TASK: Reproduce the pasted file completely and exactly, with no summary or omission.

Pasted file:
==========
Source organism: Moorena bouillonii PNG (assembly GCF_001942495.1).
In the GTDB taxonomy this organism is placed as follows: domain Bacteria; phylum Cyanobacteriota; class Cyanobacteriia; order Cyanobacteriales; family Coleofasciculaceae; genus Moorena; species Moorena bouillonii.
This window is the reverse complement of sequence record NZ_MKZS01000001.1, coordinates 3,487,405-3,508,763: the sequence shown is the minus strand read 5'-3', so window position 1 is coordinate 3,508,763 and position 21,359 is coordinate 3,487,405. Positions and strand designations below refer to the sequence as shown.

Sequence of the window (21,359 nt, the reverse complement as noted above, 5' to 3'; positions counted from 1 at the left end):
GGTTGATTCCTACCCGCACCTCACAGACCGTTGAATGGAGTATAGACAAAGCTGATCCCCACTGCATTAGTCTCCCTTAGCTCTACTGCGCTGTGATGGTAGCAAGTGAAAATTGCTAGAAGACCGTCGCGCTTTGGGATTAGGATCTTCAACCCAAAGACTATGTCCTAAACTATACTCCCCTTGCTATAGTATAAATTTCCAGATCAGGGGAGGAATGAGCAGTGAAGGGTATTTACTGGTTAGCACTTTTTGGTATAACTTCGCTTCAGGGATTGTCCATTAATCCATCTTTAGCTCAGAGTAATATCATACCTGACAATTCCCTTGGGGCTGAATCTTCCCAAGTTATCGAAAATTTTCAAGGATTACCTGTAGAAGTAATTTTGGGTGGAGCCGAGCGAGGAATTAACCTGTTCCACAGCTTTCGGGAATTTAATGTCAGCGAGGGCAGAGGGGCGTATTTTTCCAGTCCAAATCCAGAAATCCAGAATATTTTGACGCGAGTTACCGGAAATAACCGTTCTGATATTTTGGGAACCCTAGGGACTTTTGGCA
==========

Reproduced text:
Source organism: Moorena bouillonii PNG (assembly GCF_001942495.1).
In the GTDB taxonomy this organism is placed as follows: domain Bacteria; phylum Cyanobacteriota; class Cyanobacteriia; order Cyanobacteriales; family Coleofasciculaceae; genus Moorena; species Moorena bouillonii.
This window is the reverse complement of sequence record NZ_MKZS01000001.1, coordinates 3,487,405-3,508,763: the sequence shown is the minus strand read 5'-3', so window position 1 is coordinate 3,508,763 and position 21,359 is coordinate 3,487,405. Positions and strand designations below refer to the sequence as shown.

Sequence of the window (21,359 nt, the reverse complement as noted above, 5' to 3'; positions counted from 1 at the left end):
GGTTGATTCCTACCCGCACCTCACAGACCGTTGAATGGAGTATAGACAAAGCTGATCCCCACTGCATTAGTCTCCCTTAGCTCTACTGCGCTGTGATGGTAGCAAGTGAAAATTGCTAGAAGACCGTCGCGCTTTGGGATTAGGATCTTCAACCCAAAGACTATGTCCTAAACTATACTCCCCTTGCTATAGTATAAATTTCCAGATCAGGGGAGGAATGAGCAGTGAAGGGTATTTACTGGTTAGCACTTTTTGGTATAACTTCGCTTCAGGGATTGTCCATTAATCCATCTTTAGCTCAGAGTAATATCATACCTGACAATTCCCTTGGGGCTGAATCTTCCCAAGTTATCGAAAATTTTCAAGGATTACCTGTAGAAGTAATTTTGGGTGGAGCCGAGCGAGGAATTAACCTGTTCCACAGCTTTCGGGAATTTAATGTCAGCGAGGGCAGAGGGGCGTATTTTTCCAGTCCAAATCCAGAAATCCAGAATATTTTGACGCGAGTTACCGGAAATAACCGTTCTGATATTTTGGGAACCCTAGGGACTTTTGGCA